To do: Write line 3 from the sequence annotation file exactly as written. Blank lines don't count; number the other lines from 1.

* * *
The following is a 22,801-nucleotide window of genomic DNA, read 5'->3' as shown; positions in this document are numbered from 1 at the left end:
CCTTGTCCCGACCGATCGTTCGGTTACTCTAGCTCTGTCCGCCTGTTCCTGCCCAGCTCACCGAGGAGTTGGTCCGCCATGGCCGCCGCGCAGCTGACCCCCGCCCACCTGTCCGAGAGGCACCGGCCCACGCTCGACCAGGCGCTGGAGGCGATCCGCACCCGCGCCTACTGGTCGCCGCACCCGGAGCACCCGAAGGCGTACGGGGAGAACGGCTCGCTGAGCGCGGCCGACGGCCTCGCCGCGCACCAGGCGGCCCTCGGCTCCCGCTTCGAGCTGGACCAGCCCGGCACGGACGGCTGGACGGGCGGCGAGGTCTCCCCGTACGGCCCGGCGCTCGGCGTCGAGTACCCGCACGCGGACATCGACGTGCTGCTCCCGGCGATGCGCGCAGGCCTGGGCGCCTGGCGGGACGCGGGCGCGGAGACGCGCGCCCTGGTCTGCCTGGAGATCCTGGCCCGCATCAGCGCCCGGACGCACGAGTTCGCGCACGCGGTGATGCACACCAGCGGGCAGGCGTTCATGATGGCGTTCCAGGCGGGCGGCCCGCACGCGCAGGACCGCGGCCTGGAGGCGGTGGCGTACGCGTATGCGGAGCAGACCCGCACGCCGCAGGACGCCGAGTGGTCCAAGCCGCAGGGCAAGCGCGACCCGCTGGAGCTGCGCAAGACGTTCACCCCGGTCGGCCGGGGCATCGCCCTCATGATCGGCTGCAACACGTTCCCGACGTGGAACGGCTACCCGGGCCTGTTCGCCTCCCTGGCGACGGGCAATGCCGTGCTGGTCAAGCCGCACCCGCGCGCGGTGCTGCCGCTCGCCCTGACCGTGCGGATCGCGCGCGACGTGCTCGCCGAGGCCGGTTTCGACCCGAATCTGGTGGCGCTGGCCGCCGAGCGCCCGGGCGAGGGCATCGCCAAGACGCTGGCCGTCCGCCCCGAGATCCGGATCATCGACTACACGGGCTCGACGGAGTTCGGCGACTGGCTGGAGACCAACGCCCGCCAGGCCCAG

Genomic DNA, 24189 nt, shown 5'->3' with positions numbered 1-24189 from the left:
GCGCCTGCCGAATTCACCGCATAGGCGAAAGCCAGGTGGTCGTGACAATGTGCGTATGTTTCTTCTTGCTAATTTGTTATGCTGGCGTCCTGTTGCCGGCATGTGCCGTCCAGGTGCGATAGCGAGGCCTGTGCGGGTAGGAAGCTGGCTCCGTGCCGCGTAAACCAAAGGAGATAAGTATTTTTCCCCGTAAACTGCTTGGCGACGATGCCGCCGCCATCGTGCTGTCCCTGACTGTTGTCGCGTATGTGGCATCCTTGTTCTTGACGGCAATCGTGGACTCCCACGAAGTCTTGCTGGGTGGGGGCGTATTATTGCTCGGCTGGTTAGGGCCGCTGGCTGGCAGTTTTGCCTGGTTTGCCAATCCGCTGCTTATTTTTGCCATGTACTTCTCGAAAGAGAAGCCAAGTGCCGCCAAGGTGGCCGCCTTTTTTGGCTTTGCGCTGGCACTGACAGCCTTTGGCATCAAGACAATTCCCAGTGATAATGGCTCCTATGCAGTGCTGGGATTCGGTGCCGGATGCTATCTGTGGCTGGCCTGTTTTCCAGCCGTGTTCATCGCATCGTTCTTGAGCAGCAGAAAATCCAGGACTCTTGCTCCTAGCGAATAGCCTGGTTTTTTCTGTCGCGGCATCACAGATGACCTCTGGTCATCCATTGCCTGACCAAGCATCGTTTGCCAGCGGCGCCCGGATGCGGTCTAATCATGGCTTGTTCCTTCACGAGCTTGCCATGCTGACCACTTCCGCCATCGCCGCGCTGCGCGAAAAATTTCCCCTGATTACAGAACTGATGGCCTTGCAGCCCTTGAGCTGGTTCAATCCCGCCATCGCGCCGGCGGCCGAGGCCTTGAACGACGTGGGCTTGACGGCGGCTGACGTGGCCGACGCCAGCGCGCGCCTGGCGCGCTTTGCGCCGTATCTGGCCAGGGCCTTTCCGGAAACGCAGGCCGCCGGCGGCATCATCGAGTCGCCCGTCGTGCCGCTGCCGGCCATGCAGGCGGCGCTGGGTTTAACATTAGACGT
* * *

Genomic DNA, 24189 nt, shown 5'->3' with positions numbered 1-24189 from the left: